It is because of Jabbar that people started calling his language gibberish, but by and by the word gibberish became completely disassociated from Jabbar. Nobody would think that the English word gibberish is from a Sufi word and has come from a man who was enlightened. Gibberish, in the East, is thought to be a way of enlightened people. They are saying to you: nothing can be said through words; you will have to understand something besides the words.
But mad people also do the same. And this man Tuntun Pal Baba was simply paralyzed, retarded; you could see it in his face. As I went again and again to him and he became more and more familiar with me, and I became familiar with him, we started some kind of communication. I started using his bell, and I made a few code signals with the bell.
I tried writing, asking him, “What is your name?” and I would ring the bell two times. I knew that he could read because he looked at the slate on which I had written, “What is your name?” and his eyes had the flash showing that he could read. I made the signal three times and wrote on the slate: “I understand that you can read.” He looked at it and smiled with half his face. I put the pen in his hand and made the sign of ringing the bell two times, and he wrote his name, Tuntun Pal Baba.
I said, “This is not right – you can’t deceive me that you are enlightened. You have deceived thousands of people for sixty years, but this is not good; you have not gained anything out of it. The poor people from the villages have lived with the belief that they are under the guidance, under the blessings, of an enlightened man. This is criminal. And on the other hand you could have been cured, because there is not much of a problem; paralysis can be cured.”
I could see the flash in his eyes that he understood that he had made a mistake. If paralysis could be cured… It was perhaps because of paralysis that half of his brain also had gone numb and created the madness. He wrote on the slate: “Is it possible that I can be cured?”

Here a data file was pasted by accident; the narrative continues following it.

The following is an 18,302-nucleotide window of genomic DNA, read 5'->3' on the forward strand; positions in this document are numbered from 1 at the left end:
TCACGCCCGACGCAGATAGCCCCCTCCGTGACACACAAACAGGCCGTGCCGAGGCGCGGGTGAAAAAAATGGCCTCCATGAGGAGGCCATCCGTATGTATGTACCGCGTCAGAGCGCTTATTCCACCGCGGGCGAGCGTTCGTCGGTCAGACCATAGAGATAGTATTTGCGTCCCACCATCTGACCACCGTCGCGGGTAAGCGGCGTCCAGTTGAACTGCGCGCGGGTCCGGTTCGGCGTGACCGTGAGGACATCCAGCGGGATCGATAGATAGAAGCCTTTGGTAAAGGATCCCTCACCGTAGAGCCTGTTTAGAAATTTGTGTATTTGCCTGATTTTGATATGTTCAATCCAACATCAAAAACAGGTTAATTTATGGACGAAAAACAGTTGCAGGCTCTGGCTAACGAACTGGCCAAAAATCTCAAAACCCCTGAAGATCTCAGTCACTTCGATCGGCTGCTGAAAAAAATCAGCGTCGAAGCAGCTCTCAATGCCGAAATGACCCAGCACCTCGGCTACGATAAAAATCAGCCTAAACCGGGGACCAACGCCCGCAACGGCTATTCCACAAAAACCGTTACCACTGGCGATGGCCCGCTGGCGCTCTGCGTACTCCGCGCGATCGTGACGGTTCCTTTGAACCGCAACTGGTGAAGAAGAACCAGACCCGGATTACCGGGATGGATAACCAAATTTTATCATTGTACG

I said, “Perhaps now it is too late. You have been paralyzed for sixty years, your brain has been numb for sixty years; I don’t think that after sixty years of paralysis the brain cells can be alive, can function again. And now, what is the point? You must be nearabout ninety, ninety-five, or a hundred: what is the point now? Now it is better you remain enlightened – at least people are happy. And you are not feeling in an inferior state: that you are paralyzed, that you cannot speak, that half your brain is not functioning.”
So I said to him, “I am not going to say anything to anybody. I will keep your secret. Remain enlightened; it is doing good both to you and to people. People need somebody: they are in constant search to follow somebody. At least you cannot indoctrinate them, you cannot give rubbish to their minds. In a way you are innocent. You have not done anything. You have simply offered gifts, whatsoever you had. You don’t have anything other than that tea.” That was all that he was using, that was all his food.
“And you are feeling in good spirits. Thousands of people gather, and on particular festival days the village becomes a big city. People are enjoying, you are enjoying – I am not going to disturb the game. I simply wanted to find out if it is possible that something which is not enlightenment can be misunderstood as being enlightenment. That is proved by you. I am grateful to you that you were sincere with me; you did not hide anything.”
A tear came into one of his eyes – the other eye was paralyzed – a tear of thankfulness. I continued to go to see him once in a while; it was not far away. Once in a while, whenever I had time, I would go; and he started to love me. Perhaps I was the only person who had sat on his cot. With one of his hands he would pull me up and make me sit by his side on his cot.
People would touch my feet also, and I would say, “You are already mistaken; now you are again making a mistake. At least don’t commit this mistake.” But they never understood me when I said, “You are already mistaken. At least don’t commit the same mistake again.”
A madman can sometimes have glimpses which the rational man cannot have because the madman has stepped out of the mechanism of mind; of course on the wrong side, from the back door, but still he is out of the mind. Even from the back door he can have some glimpses which are not available to the people who never come out of the house. Certainly he is not so fortunate as to have come from the front door, that needs tremendous effort. Madness is a disease. It happens to you – you don’t have to make an effort to be mad. It is a sickness and it is curable. Enlightenment happens through tremendous awareness and arduous effort.
Enlightenment is the supreme health.
You should understand the word health carefully. It is not only physiologically meaningful. Of course physiologically it is meaningful, but not only physiologically; it has a far higher meaning too. Health means healing the wounds. It comes from the root which means healing. If your physiology needs some healing then medicine is offered. If your spirituality needs some healing, then meditation is offered. Strangely, health comes from the same root from which the word wholeness comes.
Health means the body is whole, nothing is missing. And from wholeness comes the word holy: the spirit is whole, nothing is missing. Similarly, the word medicine and the word meditation come from the same root – that which cures. Medicine cures wounds in your physiology, and meditation cures wounds in your spiritual existence, in your ultimate being.